Would you be willing to send an email to your boss without rereading and rewriting it a dozen times to make sure it's perfect? Would you set a limit on the number of extracurricular activities your child is enrolled in? Would you be willing to ask your kid to buy their lunch at school rather than pack it for them? Would you go part-time in your job or change jobs to something that fit better with your goals in your life? Would you move to have a shorter commute or to have more support from family and friends? Because chances are you are spending time each day on things that are not a priority for you, and as a result, there's less time available for the other things in your life that you really would like to prioritize. The first step in making any change is to figure out what are you already doing?
What is happening right now? How are you spending your time? So I would like you to, I would like to challenge you to do a time audit. So for one week to write down every single thing that you do in a day. This sounds daunting, but it can be incredibly eye-opening. So from the moment that you first open your eyes until the moment that you go to sleep at night, write it down. Write down, how many times did you hit this snooze button? How long did you stand in the shower? How long does your morning routine take? Do you exercise or stretch or meditate? How long do you spend blow drying your hair? How long does it take to make a cup of coffee and go out and buy a cup of coffee? Do you need to empty the dishwasher and pick up a little bit?
Do you need to pack lunch for you or for other family members? Do you have a commute to work? How long is it? What does your workday look like? Did you spend time in meetings on projects? Did you take additional time to just to perfect that presentation? Did you reread and rewrite emails before sending them? How long did you spend taking breaks, grabbing a drink of water, talking to a colleague, grabbing lunch? What about your commute home? Did you have any evening events planned? Whether for you or for family members? How did you obtain dinner? Did you make it? Did you buy it? Did you clean up at the end of the night? Did you put kids to bed, get yourself ready for bed? Did you watch tv? Scroll through the internet, read a book. Really at this level of detail, I'm challenging you to write it all down.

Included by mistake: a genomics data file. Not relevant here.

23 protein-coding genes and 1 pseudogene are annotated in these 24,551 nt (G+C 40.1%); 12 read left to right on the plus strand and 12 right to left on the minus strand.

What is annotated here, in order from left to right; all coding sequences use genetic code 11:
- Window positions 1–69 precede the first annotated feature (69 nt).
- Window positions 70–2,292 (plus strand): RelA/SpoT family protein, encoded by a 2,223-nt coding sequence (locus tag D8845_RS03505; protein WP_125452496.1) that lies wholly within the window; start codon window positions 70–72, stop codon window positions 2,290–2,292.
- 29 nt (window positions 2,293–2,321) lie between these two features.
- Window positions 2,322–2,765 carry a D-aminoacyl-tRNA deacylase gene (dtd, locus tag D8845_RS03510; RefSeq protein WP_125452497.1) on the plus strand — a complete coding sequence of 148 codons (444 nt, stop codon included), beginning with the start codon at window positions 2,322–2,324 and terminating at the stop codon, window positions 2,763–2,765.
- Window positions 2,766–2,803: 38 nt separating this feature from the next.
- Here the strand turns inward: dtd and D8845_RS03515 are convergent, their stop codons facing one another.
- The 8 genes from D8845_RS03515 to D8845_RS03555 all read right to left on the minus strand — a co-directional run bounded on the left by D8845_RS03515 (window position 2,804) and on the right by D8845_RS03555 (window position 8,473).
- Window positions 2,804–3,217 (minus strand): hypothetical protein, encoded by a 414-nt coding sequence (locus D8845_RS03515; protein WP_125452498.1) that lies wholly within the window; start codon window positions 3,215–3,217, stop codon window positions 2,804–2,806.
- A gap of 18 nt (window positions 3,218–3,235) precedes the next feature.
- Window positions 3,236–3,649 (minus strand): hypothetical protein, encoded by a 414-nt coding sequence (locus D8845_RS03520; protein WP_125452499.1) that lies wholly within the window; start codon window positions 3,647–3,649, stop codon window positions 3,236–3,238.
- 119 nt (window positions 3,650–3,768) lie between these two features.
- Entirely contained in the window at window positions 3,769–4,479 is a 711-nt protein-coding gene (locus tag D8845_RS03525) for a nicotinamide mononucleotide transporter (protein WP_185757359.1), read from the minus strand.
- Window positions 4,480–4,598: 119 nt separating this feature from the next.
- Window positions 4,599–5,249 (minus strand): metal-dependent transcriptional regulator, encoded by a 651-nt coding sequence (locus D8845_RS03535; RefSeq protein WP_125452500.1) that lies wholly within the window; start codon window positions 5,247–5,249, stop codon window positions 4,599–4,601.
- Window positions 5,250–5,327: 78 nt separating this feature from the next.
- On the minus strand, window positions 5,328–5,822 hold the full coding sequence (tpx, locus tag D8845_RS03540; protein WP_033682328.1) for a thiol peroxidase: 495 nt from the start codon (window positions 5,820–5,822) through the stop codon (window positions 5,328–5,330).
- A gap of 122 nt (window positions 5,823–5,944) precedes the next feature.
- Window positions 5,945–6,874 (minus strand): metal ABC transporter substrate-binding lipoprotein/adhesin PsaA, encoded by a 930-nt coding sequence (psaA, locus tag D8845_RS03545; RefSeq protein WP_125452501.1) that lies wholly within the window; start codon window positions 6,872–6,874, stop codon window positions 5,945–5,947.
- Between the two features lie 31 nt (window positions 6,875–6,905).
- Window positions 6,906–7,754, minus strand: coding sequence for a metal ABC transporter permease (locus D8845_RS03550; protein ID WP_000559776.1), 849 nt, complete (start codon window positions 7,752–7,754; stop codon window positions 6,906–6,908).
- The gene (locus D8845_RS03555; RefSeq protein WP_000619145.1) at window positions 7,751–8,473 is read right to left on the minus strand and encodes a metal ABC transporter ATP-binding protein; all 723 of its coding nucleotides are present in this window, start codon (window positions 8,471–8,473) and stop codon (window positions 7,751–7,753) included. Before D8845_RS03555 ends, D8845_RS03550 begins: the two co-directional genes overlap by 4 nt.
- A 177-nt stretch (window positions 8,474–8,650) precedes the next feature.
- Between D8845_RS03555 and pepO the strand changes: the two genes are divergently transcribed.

There is no good, there is no bad. Just an observation of everything that is. And if you actually get honest with yourself, my guess is you'll probably be surprised where you're spending some of your time because once you've written it all down, you can look back at it and really start to reflect, does your time spent align with your priorities? Are there any major pain points in your day? And are there things you're doing that you really don't even want to or even need to do in your day? You may realize that you spent an extra two hours on a work project that took the work from being a pretty decent presentation to an amazing presentation, and maybe that extra two hours is worth it for a huge presentation, like if you're presenting at a national conference, for example. But are you spending two extra hours every single time you give a presentation no matter how small?
And does that additional time lead to a bigger payoff? Or would those two hours have been better spent somewhere else in your day? Does the time spent on certain activities actually work towards accomplishing your goals? Sometimes we say things like, I just want to relax at the end of the day. But then we choose an activity like scrolling through social media or going down an internet black hole. And if you think these things are relaxing, you're probably fooling yourself more likely. It's a way to zone out or escape from life, which is actually quite a bit different than relaxing. If this sounds like you answer this question, what does relaxation actually look like for you? It's going to be different for each person. It could be catching up with your partner or a friend going for a walk, taking a bubble bath, reading a book.
You get to choose. Or very commonly when we're looking at our time audit, we see that we have these small chunks of wasted time in our day. And a lot of times we might blow those off because we're like, eh, it's just a few minutes. But it's surprising how a few minutes here and there can really add up. And let me give you a couple of examples. Let's say every day you spend an additional three minutes checking your email, whether it's deleting junk mail, reading through the email your dad forwarded to you, clicking on the email announcing a sale at your favorite store, just three minutes every single day in one year, you would have spent an additional 1095 minutes checking email, y'all that is 18 and a quarter hours, two full working days, and maybe a little more. So can I say that again?